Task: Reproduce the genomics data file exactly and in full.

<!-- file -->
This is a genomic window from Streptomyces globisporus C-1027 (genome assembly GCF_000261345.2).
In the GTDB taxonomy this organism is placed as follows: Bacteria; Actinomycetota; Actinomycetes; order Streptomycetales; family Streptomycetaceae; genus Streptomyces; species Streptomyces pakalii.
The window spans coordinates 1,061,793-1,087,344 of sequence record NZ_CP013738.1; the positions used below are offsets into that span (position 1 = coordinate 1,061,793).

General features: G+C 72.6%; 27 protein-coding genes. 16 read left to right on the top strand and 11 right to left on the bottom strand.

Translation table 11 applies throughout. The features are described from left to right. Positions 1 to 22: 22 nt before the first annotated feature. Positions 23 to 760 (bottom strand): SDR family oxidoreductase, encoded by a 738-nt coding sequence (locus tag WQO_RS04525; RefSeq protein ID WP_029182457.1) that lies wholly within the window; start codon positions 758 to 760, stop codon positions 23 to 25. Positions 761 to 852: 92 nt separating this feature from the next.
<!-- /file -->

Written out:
This is a genomic window from Streptomyces globisporus C-1027 (genome assembly GCF_000261345.2).
In the GTDB taxonomy this organism is placed as follows: Bacteria; Actinomycetota; Actinomycetes; order Streptomycetales; family Streptomycetaceae; genus Streptomyces; species Streptomyces pakalii.
The window spans coordinates 1,061,793-1,087,344 of sequence record NZ_CP013738.1; the positions used below are offsets into that span (position 1 = coordinate 1,061,793).

General features: G+C 72.6%; 27 protein-coding genes. 16 read left to right on the top strand and 11 right to left on the bottom strand.

Translation table 11 applies throughout. The features are described from left to right. Positions 1 to 22: 22 nt before the first annotated feature. Positions 23 to 760 (bottom strand): SDR family oxidoreductase, encoded by a 738-nt coding sequence (locus tag WQO_RS04525; RefSeq protein ID WP_029182457.1) that lies wholly within the window; start codon positions 758 to 760, stop codon positions 23 to 25. Positions 761 to 852: 92 nt separating this feature from the next.